Dior travels to India, in Mumbai, presenting the Fall 2023 collection with the intention to celebrate local culture and its tradition of embroidery through the help of the Chanakya School of Craft. 

Maria Grazia Chiuri satisfies her lifelong dream: to walk the runway in India. For the Fall 2023 fashion show, she celebrates the Indian culture and his incredible traditions in embroidery through a collaboration with the country that has been going on for many years. The Creative Director feels the need to find the right way to talk about feelings and emotions, highlighting the beauty of coming into contact with a new place and its values. Dior’s relationship with India began in 1962 with designer Marc Bohan, who, after a trip to the cities of Mumbai and Delhi, became passionate about the colors that characterize the landscapes, their local embroidery, and the careful and meticulous way in which clothes are made, establishing a new departure for the brand based on a more dynamic and contemporary approach to fashion. Chiuri continues the bond that has been created by collaborating with Karishma Swali on the founding of an embroidery school for women, the Chanakya School of Craft: a strong understanding and a close friendship was immediately forged between the two, emphasizing the connection between France and India even more. The school’s goal is to create a multidimensional learning platform focused on arts and crafts while providing equal opportunities to a pillar of Indian communities: women. Dior wants to celebrate embroidery as an art form, embracing creativity in a broader sense and giving greater importance to the crafting of clothes, often considered only as a decorative detail.

“It was my life-long dream to parade in India. A very complex dream but one that was born out of a desire to celebrate this country’s culture.”

– Maria Grazia Chiuri


The collection is developed around Indian traditions, echoing the shapes and colors that characterize the country. Maria Grazia Chiuri wants to emphasize the strong spirituality and the great sense of welcome that one feels once in India: the inhabitants make guests participate by making them feel at home, accompanying them toward the exploration of their values and sensitivity to Indian culture. The Dior collection lights up: the bright hues are reminiscent of the powders used for Holi, the religious festival during which it is custom to get dirty with colors to pay homage to an Indian ritual that symbolizes rebirth and reincarnation. The fashion show opens with a sense of order and rigor expressed by black and white, then veers into a series of bright garments, which through the vivid hues of yellow, green, fuchsia, blue and purple, instill a certain cheerfulness and serenity in the audience. Chiuri celebrates the savoir faire by combining Indian tradition with the elegance and sophistication of the French brand: short round-neck jackets with geometric shapes are embellished with classic gold embroidery on the shoulders and along the edges of the garment, while dresses turn into long tunics that glide over the body and skim the floor giving class and sophistication to the figure. Long raincoats and quilted jackets alternate with mini dresses studded with sequins that light up the entire runway. The sari, a traditional Indian women’s dress that gently wraps the body, forming directly over the wearer’s form, is renewed for Dior’s collection, transformed into corsets and long dresses, covered with embroidered capes and coats. On the dresses, an ensemble of flowers is unleashed among the colors, creating rich patterns that faithfully echo those used daily by the Indian population. The models almost all wear a pearl necklace that hugs the neck and rests on the dresses, emphasizing their infinite elegance.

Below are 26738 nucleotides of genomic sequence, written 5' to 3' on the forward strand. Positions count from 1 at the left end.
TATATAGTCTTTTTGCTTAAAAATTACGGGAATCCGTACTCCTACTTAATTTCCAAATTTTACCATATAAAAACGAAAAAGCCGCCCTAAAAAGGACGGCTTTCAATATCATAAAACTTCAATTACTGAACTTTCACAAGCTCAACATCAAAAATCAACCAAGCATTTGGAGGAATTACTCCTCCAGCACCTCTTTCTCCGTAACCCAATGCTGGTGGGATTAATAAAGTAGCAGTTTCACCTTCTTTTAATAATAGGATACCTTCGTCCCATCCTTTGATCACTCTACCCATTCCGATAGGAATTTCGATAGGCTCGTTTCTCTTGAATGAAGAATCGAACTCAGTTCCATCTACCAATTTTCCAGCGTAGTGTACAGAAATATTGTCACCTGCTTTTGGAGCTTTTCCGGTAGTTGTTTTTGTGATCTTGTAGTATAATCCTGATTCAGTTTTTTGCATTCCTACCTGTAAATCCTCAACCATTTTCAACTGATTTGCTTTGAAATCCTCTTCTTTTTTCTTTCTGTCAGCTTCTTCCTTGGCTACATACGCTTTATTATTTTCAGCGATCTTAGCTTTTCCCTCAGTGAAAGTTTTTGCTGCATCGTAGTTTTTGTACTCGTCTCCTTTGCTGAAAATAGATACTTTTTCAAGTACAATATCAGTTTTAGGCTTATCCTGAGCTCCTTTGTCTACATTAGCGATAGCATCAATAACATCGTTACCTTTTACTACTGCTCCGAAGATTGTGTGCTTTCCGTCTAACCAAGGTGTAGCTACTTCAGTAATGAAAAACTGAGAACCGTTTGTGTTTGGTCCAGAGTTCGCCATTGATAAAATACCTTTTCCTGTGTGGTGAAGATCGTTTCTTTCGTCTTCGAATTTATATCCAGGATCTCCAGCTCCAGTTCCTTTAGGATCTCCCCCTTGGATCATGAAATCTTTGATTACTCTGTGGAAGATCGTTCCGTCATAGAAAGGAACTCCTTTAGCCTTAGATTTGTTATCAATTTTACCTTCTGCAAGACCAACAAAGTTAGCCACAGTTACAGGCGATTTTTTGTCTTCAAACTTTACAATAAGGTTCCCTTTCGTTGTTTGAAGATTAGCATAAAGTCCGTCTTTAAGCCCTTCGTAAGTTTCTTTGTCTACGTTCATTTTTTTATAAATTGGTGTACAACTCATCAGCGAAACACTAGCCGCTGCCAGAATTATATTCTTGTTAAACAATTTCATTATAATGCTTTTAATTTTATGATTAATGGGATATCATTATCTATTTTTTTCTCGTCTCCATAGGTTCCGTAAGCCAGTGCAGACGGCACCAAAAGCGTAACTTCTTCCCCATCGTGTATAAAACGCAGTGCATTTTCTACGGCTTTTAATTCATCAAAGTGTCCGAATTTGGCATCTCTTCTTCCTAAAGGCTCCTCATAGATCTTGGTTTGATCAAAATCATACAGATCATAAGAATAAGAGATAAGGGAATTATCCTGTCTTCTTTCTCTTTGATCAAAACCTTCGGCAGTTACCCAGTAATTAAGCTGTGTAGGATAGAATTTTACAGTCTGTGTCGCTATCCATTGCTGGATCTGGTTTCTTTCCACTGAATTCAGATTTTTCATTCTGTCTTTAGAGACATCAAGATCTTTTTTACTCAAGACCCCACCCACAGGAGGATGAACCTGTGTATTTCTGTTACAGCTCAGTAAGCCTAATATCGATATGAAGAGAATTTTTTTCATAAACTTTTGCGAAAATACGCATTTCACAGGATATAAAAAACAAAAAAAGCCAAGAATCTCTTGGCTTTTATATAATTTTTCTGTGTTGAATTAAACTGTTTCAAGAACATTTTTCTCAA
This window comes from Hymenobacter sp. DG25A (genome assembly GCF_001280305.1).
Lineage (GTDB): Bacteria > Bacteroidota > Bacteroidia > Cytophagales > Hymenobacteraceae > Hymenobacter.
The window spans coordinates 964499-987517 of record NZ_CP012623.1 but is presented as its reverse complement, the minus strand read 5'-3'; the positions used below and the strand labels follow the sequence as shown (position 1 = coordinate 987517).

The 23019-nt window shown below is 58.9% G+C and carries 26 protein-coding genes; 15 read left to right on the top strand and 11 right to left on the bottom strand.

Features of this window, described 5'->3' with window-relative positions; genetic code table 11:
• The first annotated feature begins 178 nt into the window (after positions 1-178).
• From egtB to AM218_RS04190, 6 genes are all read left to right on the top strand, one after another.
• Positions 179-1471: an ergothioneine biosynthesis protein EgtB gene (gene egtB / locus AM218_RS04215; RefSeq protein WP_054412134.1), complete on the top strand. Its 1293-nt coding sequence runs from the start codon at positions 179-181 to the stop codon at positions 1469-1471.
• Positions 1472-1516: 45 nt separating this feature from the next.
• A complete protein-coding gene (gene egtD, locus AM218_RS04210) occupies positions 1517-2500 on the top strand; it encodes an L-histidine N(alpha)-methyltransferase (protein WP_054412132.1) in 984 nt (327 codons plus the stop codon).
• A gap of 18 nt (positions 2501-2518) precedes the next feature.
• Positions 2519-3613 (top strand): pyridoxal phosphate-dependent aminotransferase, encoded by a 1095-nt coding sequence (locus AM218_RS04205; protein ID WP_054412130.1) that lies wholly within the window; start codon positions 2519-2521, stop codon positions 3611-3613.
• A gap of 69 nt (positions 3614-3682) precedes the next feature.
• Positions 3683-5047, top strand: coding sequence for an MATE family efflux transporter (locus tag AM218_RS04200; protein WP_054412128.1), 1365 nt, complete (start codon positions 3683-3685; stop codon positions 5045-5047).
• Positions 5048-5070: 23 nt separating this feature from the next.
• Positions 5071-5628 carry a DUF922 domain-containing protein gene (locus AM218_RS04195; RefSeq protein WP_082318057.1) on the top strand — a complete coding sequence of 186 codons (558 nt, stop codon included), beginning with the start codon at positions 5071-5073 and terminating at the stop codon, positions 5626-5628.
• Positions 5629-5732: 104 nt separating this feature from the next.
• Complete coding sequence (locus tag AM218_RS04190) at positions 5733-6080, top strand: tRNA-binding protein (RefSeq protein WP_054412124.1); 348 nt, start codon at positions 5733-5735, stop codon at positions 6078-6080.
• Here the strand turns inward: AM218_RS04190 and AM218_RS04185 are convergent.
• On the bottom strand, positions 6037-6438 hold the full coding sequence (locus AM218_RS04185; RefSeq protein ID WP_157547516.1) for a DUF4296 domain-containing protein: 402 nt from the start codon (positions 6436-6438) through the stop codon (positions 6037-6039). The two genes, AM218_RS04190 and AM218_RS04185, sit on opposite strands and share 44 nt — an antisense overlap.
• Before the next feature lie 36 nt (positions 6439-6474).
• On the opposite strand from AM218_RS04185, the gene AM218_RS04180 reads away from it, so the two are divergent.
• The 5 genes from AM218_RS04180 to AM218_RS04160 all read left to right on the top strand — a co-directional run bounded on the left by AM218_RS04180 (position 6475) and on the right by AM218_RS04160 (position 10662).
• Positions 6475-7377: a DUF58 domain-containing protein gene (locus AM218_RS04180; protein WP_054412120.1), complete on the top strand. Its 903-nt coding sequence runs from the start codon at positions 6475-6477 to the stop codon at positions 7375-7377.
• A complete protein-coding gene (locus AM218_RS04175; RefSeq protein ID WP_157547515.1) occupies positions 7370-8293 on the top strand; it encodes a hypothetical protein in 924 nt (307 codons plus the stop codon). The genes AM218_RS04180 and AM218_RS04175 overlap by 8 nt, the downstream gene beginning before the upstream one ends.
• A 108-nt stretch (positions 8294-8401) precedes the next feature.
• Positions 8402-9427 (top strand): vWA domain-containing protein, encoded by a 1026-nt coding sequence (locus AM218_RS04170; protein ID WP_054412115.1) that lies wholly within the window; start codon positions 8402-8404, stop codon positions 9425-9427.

“With this collection I would like to celebrate embroidery as an art form. I see it as a collection dedicated to métiers d’arts, as they are called in France.”

– Maria Grazia Chiuri

Maria Grazia Chiuri chooses the Gateway of India in Mumbai as the location to highlight the local openness to visitors, who happily are welcomed and blessed by receiving from the Indians a necklace of flowers, the same ones that define the set up of the catwalk. The homage to the country continues with the soundtrack choice: the live musical performance is a magical experience that fully immerses the audience in the mantras of the ancient Sanskrit language, formulas that in the Hindu religion are repeated over and over again to encourage meditative practice and draw closer to the deity Shiva. The collection is an expression of a shared territory that celebrates Indian culture in all of its form through a creative dialogue that perpetuates exceptional craftsmanship, confirming the strong bond between France and India.

Chanel Overture


Presented in Paris, the Haute Couture FW 2024/25 fashion show pays homage to the Opéra Garnier. The collection, sophisticated and theatrical, plays with opulent materials such as feathers, velvet, and taffeta, modernizing a scenic tradition.


Dior's Olympian Couture


Among the spaces of the Musée Rodin in Paris, the audience witnesses a parade of peplos and drapery in the name of Dior. A reference not only visual but also conceptual to classical statuary.




Follow the live stream of the #DiorHauteCoutureFW24 show.


Hermès brings lightness


Inside the Palais d’Iéna, an Art Deco jewel designed by architect Auguste Perret for the 1937 Universal Exhibition, the Hermès boys celebrate the beginning of summer with nubuck calfskin shirts and cotton piqué tank tops.




Kim Jones’s new collection is a captivating ode to savoir-faire. Rounded volumes, sculptural knitwear, and playful accessories redefine menswear.